I was tempted along to this workshop at the Cornerhouse by the words 'clarity' and 'simplicity'. Also a curiosity to fathom-out comics, which I've boxed off as being boy's-only stuff, full of action-packed aliens, spidermen and naughty boys sporting stripey jumpers.
I had a great time. Jim Medway was engaging fun, and the whole group, of twenty or so, got involved. He whizzed us through the world of comics and brought to my attention a whole load of new names and styles, including Charles Addams (great compositions and characters), Marjane Satrapi and Frans Masereel (amazing woodcuts).
Jim's own very distinctive comic characters are anthropomorphic teenage cats, full of attitude and swagger. He is currently working on a 48 page character-based comic about 3 lads walking around Manchester, called 'Playing Out' (to be publ. 2013 by Black Slate Books). (photos taken from slide show, sorry about poor quality)
We did lots of hands-on exercises, including drawing quick cartoon self-portraits and 'who dunnit' game, where we matched the image to the person. We also drew animals in 10 seconds with our eyes shut, and most were surprisingly recognisable. Giving animals different occupations was another exercise. We were each dealt a random animal and random occupation, and we had about a minute to draw this clearly enough for others to guess what they were. Mine was a clown crab.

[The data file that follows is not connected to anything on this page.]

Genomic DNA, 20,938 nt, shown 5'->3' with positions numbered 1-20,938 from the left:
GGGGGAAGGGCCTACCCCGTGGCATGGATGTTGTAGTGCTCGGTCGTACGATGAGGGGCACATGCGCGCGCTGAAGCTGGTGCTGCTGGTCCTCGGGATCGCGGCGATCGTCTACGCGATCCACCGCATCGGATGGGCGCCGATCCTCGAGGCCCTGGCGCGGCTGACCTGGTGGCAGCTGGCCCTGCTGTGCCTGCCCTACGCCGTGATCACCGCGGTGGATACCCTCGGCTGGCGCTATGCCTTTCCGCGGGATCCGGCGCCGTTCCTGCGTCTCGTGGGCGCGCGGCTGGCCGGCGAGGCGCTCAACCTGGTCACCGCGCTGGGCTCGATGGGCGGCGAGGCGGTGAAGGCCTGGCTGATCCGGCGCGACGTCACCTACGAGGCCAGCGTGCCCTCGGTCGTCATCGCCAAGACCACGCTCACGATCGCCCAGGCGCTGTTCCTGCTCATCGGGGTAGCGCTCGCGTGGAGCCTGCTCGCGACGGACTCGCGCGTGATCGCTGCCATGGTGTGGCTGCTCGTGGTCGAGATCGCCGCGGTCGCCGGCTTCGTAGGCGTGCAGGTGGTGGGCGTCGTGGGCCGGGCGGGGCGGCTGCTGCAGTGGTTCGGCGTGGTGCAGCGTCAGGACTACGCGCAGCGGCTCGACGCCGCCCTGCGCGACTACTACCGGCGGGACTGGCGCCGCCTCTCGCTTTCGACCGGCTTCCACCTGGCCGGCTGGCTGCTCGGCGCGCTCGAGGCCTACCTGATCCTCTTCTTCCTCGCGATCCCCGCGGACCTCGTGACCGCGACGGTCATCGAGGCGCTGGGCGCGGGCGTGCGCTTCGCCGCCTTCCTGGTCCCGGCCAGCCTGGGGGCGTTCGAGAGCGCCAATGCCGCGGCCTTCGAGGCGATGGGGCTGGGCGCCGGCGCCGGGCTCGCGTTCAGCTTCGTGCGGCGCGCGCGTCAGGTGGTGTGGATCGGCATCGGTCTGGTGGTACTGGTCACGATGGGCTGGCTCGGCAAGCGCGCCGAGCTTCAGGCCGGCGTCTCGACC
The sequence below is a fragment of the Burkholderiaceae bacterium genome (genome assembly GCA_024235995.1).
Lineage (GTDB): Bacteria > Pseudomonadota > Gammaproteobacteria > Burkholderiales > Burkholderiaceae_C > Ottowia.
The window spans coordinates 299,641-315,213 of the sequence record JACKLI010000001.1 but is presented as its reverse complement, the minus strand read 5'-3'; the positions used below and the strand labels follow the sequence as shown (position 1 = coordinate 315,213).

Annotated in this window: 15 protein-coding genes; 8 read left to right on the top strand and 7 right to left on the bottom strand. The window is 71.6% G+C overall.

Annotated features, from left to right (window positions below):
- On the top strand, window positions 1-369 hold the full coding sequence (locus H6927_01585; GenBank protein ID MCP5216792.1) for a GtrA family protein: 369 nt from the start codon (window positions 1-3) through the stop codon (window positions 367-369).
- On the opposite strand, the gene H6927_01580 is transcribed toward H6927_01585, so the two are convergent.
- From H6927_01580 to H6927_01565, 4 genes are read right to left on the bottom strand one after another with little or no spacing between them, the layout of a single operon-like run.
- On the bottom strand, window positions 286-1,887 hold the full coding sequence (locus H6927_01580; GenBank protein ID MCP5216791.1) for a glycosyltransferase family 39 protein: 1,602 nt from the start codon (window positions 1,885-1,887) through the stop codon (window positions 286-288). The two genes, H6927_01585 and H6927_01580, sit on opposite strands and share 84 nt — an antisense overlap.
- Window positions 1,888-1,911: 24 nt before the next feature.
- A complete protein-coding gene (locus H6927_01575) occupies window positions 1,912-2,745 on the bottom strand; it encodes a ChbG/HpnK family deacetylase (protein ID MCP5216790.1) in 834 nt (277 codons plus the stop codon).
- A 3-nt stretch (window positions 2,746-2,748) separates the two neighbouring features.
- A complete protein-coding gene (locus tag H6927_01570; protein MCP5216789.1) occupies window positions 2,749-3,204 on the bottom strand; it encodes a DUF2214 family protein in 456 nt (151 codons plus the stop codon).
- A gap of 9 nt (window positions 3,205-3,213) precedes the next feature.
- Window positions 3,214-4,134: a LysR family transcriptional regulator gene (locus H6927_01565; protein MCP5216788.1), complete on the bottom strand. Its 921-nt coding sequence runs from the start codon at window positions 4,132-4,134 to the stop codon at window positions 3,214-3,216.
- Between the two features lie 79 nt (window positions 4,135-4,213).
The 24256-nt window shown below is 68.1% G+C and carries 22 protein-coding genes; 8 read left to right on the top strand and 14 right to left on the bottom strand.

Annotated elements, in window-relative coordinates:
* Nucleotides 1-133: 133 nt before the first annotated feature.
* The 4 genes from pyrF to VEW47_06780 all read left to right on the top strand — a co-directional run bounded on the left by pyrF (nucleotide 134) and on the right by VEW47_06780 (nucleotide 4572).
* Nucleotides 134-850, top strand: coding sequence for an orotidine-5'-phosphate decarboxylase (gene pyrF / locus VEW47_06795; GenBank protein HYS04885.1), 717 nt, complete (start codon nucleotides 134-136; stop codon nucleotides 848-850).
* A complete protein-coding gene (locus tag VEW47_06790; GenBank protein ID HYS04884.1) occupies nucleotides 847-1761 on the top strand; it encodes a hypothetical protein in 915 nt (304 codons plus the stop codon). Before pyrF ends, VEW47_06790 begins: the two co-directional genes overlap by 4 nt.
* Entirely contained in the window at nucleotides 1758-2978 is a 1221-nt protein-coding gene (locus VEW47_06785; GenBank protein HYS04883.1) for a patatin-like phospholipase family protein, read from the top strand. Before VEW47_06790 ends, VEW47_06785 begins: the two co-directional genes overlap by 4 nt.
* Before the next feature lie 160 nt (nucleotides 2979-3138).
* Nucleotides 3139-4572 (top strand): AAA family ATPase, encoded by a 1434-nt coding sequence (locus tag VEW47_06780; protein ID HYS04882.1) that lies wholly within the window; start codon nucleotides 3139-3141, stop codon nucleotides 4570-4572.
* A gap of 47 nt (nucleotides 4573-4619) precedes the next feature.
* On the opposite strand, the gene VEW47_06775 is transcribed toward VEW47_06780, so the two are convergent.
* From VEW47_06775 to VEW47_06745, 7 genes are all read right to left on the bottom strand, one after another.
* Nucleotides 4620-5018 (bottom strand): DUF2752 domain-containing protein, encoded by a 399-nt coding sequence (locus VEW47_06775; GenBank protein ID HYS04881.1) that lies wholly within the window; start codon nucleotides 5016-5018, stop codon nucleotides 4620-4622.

Again, we managed to guess what most of the drawings represented. Time limits seem to condense the images to essentials. Jim admitted that stereotypes and cliches help, too! We later had 3 random cards dealt, with a setting added. Mine was 'pirate elephant underwater'. Emotions could be added, too, as a 4th card. What a great way to develop characters!
We progressed to 3-act collaborative cartoon strips, where we each filled in the first box of a comic, then passed it on, then filled in the second box of someone else's comic, then passed it on again, and finished a different person's story by filling in a third box. It reminded me of the Consequences game, where a collaboration leads to something unexpected.. Here's a scan of one of the sequences.
The final collaborative comic in this workshop involved the entire group and one story. We agreed on a crocodile dinner-lady character from an earlier exercise, called Sunshine, and a contrasting round schoolboy character called Alphonse. The genre was gameshow/documentary. We had a random page number each, and developed the story page-by page, person by person. A bizzare story evolved, with a body-parts gameshow, a missing leg,a hybrid body-parts being, a heart-to-heart and a happy ending. It was printed off in time for us to each take a copy home, too - our very own jam comic!